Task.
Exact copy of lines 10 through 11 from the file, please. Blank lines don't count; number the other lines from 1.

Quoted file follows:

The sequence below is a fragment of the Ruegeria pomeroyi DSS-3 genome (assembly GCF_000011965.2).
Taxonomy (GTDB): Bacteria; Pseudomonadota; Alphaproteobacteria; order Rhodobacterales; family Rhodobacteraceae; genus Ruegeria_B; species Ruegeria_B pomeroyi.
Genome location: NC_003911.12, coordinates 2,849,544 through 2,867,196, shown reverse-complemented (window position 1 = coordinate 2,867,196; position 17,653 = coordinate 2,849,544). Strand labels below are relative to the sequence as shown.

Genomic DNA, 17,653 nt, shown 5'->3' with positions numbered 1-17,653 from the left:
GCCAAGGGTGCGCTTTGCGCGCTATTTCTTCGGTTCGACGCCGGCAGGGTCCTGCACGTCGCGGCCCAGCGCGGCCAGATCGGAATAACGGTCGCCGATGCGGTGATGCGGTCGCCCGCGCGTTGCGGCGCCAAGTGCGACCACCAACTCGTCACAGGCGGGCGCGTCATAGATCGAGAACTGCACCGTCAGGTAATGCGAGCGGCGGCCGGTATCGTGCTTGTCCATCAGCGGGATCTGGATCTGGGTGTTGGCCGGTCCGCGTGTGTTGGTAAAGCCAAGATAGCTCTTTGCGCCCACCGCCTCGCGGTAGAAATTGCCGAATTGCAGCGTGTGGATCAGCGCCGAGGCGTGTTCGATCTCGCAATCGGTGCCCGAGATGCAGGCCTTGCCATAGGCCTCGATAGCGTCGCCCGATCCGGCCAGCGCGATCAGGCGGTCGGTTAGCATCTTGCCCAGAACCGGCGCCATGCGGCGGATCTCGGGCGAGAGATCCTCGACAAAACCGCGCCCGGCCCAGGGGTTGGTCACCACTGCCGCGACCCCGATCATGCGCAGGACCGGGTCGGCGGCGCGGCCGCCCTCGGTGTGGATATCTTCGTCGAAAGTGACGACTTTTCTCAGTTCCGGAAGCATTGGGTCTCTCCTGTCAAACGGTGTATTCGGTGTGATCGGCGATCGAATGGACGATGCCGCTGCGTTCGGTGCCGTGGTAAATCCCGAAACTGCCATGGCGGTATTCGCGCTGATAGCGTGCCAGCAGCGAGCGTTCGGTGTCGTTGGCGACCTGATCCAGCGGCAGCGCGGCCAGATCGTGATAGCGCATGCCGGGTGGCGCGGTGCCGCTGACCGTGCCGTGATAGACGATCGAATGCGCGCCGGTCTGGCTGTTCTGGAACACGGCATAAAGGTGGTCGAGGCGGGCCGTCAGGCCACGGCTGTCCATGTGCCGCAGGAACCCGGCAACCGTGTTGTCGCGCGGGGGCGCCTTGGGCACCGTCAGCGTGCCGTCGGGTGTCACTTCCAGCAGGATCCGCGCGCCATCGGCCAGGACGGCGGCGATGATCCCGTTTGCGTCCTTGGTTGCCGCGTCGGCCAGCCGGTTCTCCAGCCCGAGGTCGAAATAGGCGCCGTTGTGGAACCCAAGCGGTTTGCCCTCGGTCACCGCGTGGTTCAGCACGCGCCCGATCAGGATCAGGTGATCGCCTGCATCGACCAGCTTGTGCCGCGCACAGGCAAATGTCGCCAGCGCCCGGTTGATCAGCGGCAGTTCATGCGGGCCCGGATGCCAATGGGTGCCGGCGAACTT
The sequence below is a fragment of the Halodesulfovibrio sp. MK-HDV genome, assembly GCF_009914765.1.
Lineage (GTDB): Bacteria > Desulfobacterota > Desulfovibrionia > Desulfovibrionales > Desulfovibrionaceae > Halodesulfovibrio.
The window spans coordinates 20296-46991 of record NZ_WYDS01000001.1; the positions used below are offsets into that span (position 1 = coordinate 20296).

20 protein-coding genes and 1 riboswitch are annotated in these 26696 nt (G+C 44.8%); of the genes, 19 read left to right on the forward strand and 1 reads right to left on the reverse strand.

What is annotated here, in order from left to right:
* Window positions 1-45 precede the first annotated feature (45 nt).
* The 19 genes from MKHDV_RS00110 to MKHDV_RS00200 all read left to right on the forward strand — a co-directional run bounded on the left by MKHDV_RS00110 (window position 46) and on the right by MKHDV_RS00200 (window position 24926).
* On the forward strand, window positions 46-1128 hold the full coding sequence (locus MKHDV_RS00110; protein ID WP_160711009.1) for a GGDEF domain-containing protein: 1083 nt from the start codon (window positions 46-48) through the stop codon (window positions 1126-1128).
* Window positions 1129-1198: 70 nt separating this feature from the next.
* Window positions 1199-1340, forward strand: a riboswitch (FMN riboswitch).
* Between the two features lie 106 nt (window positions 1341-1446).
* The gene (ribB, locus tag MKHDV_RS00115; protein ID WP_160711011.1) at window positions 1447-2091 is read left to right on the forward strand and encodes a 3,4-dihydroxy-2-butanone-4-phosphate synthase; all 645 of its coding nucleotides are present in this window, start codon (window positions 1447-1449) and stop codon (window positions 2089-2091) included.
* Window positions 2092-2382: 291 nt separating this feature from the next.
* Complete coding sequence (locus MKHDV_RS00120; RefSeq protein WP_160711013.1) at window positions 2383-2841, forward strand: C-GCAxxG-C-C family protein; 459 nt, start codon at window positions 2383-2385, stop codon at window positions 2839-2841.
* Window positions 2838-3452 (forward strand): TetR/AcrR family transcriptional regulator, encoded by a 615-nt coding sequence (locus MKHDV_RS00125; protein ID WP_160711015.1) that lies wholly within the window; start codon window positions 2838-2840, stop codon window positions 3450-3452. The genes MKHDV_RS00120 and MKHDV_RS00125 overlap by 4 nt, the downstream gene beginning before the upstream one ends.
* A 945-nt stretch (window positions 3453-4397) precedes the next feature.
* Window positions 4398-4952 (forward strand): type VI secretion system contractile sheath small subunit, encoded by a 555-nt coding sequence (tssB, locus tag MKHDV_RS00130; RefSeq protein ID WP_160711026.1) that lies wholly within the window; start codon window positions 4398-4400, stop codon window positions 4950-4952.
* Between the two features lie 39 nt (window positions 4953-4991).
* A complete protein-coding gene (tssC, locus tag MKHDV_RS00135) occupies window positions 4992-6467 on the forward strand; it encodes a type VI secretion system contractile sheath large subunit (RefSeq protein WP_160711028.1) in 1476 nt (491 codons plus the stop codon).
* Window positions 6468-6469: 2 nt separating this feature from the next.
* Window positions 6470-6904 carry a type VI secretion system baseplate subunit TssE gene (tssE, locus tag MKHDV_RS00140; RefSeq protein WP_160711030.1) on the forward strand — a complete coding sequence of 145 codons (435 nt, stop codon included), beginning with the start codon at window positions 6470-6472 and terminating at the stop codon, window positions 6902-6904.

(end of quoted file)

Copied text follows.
What is annotated here, in order from left to right:
* Window positions 1-45 precede the first annotated feature (45 nt).